Category Archives: Garden Advice

Fall Planting: Vegetables, Perennials, Flowers, Grain

It’s still warm outside, but the gardening season is waning. While the big summer crops, peppers, tomatoes, beans, and squashes, will be finishing up soon, there is still time to do some fall planting. Some fall planted crops you can harvest throughout the late fall and early winter, and some won’t mature until next summer or even a few years. As we head into the colder months, we’re losing light each day, but it’s a beautiful time to work in the garden. 

Fall Planting Alliums

Perennial Onions & Shallots

You can use shallots or perennial onions as onion substitutes in recipes. For those unfamiliar, shallots have a delicate, mild flavor. However, Egyptian walking onions are typically grown for their green tops. Depending on your zone, you can plant these hardy, productive perennials from September through November. 

Bulb Onions

It can be surprisingly tough to get large bulb onions! We recommend getting as early a start as possible on your onions. The hot, long days of summer signal the bulbs to stop growing and start drying down. 

Sow bulb onions indoors or in the greenhouse from mid-September to mid-March. Then they can be transplanted out in February or as soon as the soil can be worked in the spring. 


There are different types of garlic hard-neck, soft-neck, and elephant.

Hard-neck Garlic

Hard-neck garlic offers fewer larger cloves, making for easy peeling. They have excellent flavor but don’t store quite as long as soft neck varieties. However, hard-neck produce flower stalks, garlic scapes which are often considered a specialty. Some hard-neck varieties will tolerate the Southeast but thrive in areas with cold winters and long cool springs.

Soft-neck Garlic

Soft-neck garlic does better with southern winters. They typically produce more and smaller cloves than hards-neck garlic. They also have excellent flavor, keep well, and can be braided.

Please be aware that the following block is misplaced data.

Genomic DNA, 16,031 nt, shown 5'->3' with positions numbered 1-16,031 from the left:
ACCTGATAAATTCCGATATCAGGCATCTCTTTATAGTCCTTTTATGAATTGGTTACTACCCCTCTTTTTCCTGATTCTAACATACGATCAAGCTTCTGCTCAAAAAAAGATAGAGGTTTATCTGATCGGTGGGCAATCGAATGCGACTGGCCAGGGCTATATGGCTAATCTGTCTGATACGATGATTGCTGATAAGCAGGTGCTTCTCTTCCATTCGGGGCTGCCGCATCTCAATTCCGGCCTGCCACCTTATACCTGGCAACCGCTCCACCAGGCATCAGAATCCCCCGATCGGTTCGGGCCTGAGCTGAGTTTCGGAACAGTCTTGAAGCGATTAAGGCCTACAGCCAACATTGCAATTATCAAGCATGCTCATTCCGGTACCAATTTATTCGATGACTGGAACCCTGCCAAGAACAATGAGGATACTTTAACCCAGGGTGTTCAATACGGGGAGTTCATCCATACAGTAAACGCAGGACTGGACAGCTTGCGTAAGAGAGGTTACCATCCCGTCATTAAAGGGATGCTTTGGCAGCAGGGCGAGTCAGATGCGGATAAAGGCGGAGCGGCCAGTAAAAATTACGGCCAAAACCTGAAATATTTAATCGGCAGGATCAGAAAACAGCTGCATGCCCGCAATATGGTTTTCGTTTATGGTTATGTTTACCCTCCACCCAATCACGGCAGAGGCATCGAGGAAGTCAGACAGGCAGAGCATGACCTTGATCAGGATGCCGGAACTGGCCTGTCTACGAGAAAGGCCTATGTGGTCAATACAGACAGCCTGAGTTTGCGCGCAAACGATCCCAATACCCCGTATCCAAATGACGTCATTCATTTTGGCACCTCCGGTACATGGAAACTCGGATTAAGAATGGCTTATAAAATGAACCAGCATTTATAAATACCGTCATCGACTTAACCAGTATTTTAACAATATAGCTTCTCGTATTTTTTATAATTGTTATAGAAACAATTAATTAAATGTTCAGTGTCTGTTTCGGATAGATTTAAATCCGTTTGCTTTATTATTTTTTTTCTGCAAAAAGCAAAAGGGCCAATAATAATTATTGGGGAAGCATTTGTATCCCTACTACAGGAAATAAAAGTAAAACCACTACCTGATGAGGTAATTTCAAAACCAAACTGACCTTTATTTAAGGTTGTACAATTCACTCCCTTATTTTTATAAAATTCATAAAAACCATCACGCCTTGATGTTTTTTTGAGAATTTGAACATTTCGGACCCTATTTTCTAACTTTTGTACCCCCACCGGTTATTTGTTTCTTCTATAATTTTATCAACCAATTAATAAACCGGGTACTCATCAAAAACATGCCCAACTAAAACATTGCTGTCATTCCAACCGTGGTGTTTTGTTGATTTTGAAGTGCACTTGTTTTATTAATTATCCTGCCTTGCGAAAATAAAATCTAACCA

Elephant Garlic

As the name suggests, elephant garlic produces large bulbs, sometimes as large as a grapefruit. They’re closely related to leeks, and their flavor is mild and sweet.fall planting cabbage

Fall Planting Brassicas

Brassicas are often the backbone of cool weather gardens. They include cabbages, collards, kale, kohlrabi, cauliflower, broccoli, Chinese cabbage, and Brussels sprouts. It’s best to sow many of these in the middle of summer for fall planting, but you may still have time to get some in, depending on your zone. 


For fall crops, either transplant to desired spacing when plants have three true leaves or direct sow 6-12 seeds per foot at a depth of 1/4 inch and thin as needed. Maintain adequate soil moisture during germination.

  • January King Cabbage
  • Red Acre Cabbage
  • Savoy Perfection Cabbage


Tasty and high in vitamins A and C, collards have long been a must-have for southern gardens. Most varieties are winter-hardy from Virginia southward. Here are a few of the many great varieties:

  • Champion Collards
  • Variegated Collards
  • Vates Collards
  • Whaley’s Favorite Cabbage Collards


Kale is super easy to grow and frost hardy. It is often less susceptible to pests than other brassicas. 

  • Lacinato Rainbow Mix Kale 
  • Premier Kale
  • White Russian Kale


Kohlrabi is a brassica with a bulbous stem and leaves which can be eaten raw in salads or cooked.

  • Gigant Winter Kohlrabi
  • Early Purple Vienna Kohlrabi

Fall Planting Root Crops

Before the advent of modern refrigeration, root crops often made up a considerable portion of people’s winter diet. You can sow many root crops in the fall for a late fall or early winter harvest.


Carrots are an ideal fall crop for harvesting through the winter. Here in the Southeast, you can store them right in the garden by covering the tops with a thick layer of loose mulch, like straw. Some great varieties for fall include:

  • Danvers 126
  • Purple Dragon
  • Yellowstone


Plant beets in early September for winter harvests. Thin to six plants per foot for fresh beets, three plants per foot for beets used for winter storage, in rows 12 inch apart. Some great varieties for fall include:

  • Lutz Green Leaf (Winter Keeper) Beet
  • Chioggia (Dolce Di Chioggia) Beet
  • Bull’s Blood Beet (usually harvested young for salad mix)